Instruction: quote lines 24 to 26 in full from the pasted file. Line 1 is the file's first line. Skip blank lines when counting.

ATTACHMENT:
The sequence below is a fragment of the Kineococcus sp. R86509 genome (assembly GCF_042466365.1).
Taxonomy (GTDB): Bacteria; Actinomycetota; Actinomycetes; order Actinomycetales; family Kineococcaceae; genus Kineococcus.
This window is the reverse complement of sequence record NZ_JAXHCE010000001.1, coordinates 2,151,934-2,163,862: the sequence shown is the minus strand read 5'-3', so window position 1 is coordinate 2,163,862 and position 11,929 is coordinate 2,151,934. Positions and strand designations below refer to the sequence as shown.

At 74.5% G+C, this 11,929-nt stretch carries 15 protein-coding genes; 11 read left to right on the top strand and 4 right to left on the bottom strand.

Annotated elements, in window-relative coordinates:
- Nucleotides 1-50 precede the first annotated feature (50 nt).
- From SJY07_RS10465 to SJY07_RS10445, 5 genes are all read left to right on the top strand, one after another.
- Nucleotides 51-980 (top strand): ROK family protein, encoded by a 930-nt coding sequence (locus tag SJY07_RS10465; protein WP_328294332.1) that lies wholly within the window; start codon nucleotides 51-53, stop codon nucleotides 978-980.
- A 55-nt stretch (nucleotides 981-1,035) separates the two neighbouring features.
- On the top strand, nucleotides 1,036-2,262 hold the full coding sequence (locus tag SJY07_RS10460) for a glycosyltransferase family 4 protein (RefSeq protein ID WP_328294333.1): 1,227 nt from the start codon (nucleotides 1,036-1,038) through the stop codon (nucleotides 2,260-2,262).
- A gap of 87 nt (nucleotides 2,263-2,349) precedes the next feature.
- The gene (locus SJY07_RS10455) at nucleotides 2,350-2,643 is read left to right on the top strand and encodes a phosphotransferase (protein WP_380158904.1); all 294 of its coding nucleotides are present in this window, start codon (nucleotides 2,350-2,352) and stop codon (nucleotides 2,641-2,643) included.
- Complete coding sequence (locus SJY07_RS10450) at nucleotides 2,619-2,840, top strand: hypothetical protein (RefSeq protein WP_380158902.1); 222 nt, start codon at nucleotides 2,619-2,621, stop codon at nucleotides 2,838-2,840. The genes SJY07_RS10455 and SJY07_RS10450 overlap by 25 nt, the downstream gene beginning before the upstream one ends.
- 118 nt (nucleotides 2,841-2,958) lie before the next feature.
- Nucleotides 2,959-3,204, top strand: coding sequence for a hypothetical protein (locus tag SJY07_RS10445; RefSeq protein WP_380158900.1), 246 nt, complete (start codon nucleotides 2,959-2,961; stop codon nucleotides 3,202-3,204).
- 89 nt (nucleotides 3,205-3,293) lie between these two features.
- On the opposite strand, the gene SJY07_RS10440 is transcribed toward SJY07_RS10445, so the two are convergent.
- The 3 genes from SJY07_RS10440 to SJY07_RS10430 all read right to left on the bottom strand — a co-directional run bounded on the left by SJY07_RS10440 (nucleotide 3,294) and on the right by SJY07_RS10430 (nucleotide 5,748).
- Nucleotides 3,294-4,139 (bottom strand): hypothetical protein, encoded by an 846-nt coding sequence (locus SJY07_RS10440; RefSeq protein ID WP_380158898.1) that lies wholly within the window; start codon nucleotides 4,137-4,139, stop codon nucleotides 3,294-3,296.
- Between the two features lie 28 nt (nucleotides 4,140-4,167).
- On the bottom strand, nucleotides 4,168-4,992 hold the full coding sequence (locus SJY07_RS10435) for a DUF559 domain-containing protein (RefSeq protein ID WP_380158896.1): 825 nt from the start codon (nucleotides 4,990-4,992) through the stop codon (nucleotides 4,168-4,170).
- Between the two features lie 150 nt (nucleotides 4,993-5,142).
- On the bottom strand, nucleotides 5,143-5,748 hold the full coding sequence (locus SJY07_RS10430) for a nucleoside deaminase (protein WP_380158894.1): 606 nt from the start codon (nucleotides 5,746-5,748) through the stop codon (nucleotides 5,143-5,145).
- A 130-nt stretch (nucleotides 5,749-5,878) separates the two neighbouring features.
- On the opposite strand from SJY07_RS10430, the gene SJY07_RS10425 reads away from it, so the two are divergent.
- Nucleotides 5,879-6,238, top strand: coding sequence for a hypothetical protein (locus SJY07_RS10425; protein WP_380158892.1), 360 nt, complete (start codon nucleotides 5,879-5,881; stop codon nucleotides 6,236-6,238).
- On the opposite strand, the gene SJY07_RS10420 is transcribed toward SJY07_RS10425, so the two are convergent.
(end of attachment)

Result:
- A 130-nt stretch (nucleotides 5,749-5,878) separates the two neighbouring features.
- On the opposite strand from SJY07_RS10430, the gene SJY07_RS10425 reads away from it, so the two are divergent.
- Nucleotides 5,879-6,238, top strand: coding sequence for a hypothetical protein (locus SJY07_RS10425; protein WP_380158892.1), 360 nt, complete (start codon nucleotides 5,879-5,881; stop codon nucleotides 6,236-6,238).